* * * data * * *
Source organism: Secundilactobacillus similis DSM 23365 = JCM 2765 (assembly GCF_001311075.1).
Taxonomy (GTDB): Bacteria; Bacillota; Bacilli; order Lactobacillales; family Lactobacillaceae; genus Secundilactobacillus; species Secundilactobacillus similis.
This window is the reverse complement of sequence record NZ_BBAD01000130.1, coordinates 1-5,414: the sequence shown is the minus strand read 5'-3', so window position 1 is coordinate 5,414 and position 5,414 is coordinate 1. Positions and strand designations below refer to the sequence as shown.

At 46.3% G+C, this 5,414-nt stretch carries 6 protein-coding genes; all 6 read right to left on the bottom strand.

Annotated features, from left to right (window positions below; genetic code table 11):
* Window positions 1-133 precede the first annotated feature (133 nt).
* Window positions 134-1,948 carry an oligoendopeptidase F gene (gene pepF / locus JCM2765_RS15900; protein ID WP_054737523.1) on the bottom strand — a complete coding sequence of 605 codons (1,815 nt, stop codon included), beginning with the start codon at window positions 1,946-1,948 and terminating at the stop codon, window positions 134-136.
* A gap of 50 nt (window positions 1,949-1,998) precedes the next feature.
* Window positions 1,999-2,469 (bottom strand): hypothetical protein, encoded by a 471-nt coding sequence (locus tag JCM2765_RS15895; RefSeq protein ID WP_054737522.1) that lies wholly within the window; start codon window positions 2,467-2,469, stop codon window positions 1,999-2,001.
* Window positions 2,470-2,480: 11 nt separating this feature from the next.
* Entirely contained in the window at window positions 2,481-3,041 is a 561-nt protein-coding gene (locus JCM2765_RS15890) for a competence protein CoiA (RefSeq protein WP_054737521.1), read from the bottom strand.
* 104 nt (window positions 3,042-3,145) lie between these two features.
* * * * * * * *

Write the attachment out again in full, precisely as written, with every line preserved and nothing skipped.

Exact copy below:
Source organism: Secundilactobacillus similis DSM 23365 = JCM 2765 (assembly GCF_001311075.1).
Taxonomy (GTDB): Bacteria; Bacillota; Bacilli; order Lactobacillales; family Lactobacillaceae; genus Secundilactobacillus; species Secundilactobacillus similis.
This window is the reverse complement of sequence record NZ_BBAD01000130.1, coordinates 1-5,414: the sequence shown is the minus strand read 5'-3', so window position 1 is coordinate 5,414 and position 5,414 is coordinate 1. Positions and strand designations below refer to the sequence as shown.

At 46.3% G+C, this 5,414-nt stretch carries 6 protein-coding genes; all 6 read right to left on the bottom strand.

Annotated features, from left to right (window positions below; genetic code table 11):
* Window positions 1-133 precede the first annotated feature (133 nt).
* Window positions 134-1,948 carry an oligoendopeptidase F gene (gene pepF / locus JCM2765_RS15900; protein ID WP_054737523.1) on the bottom strand — a complete coding sequence of 605 codons (1,815 nt, stop codon included), beginning with the start codon at window positions 1,946-1,948 and terminating at the stop codon, window positions 134-136.
* A gap of 50 nt (window positions 1,949-1,998) precedes the next feature.
* Window positions 1,999-2,469 (bottom strand): hypothetical protein, encoded by a 471-nt coding sequence (locus tag JCM2765_RS15895; RefSeq protein ID WP_054737522.1) that lies wholly within the window; start codon window positions 2,467-2,469, stop codon window positions 1,999-2,001.
* Window positions 2,470-2,480: 11 nt separating this feature from the next.
* Entirely contained in the window at window positions 2,481-3,041 is a 561-nt protein-coding gene (locus JCM2765_RS15890) for a competence protein CoiA (RefSeq protein WP_054737521.1), read from the bottom strand.
* 104 nt (window positions 3,042-3,145) lie between these two features.